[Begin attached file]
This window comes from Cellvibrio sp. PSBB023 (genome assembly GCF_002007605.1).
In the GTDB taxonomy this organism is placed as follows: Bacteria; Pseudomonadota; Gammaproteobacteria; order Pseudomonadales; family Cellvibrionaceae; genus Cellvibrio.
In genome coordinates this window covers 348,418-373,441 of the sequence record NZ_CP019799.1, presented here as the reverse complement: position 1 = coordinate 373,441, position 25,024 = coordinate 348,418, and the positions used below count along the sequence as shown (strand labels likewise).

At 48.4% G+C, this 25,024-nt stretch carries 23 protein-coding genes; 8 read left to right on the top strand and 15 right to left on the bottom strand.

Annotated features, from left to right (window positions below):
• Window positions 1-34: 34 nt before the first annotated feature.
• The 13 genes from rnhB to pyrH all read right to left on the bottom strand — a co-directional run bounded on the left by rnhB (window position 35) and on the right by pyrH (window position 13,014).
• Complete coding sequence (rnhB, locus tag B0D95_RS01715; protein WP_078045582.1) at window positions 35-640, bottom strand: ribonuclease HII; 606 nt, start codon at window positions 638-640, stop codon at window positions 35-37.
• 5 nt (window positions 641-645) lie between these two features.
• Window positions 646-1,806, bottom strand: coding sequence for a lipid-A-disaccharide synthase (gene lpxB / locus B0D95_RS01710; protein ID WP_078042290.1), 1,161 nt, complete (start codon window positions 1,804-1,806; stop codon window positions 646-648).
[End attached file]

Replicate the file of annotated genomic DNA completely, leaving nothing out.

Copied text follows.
This window comes from Cellvibrio sp. PSBB023 (genome assembly GCF_002007605.1).
In the GTDB taxonomy this organism is placed as follows: Bacteria; Pseudomonadota; Gammaproteobacteria; order Pseudomonadales; family Cellvibrionaceae; genus Cellvibrio.
In genome coordinates this window covers 348,418-373,441 of the sequence record NZ_CP019799.1, presented here as the reverse complement: position 1 = coordinate 373,441, position 25,024 = coordinate 348,418, and the positions used below count along the sequence as shown (strand labels likewise).

At 48.4% G+C, this 25,024-nt stretch carries 23 protein-coding genes; 8 read left to right on the top strand and 15 right to left on the bottom strand.

Annotated features, from left to right (window positions below):
• Window positions 1-34: 34 nt before the first annotated feature.
• The 13 genes from rnhB to pyrH all read right to left on the bottom strand — a co-directional run bounded on the left by rnhB (window position 35) and on the right by pyrH (window position 13,014).
• Complete coding sequence (rnhB, locus tag B0D95_RS01715; protein WP_078045582.1) at window positions 35-640, bottom strand: ribonuclease HII; 606 nt, start codon at window positions 638-640, stop codon at window positions 35-37.
• 5 nt (window positions 641-645) lie between these two features.
• Window positions 646-1,806, bottom strand: coding sequence for a lipid-A-disaccharide synthase (gene lpxB / locus B0D95_RS01710; protein ID WP_078042290.1), 1,161 nt, complete (start codon window positions 1,804-1,806; stop codon window positions 646-648).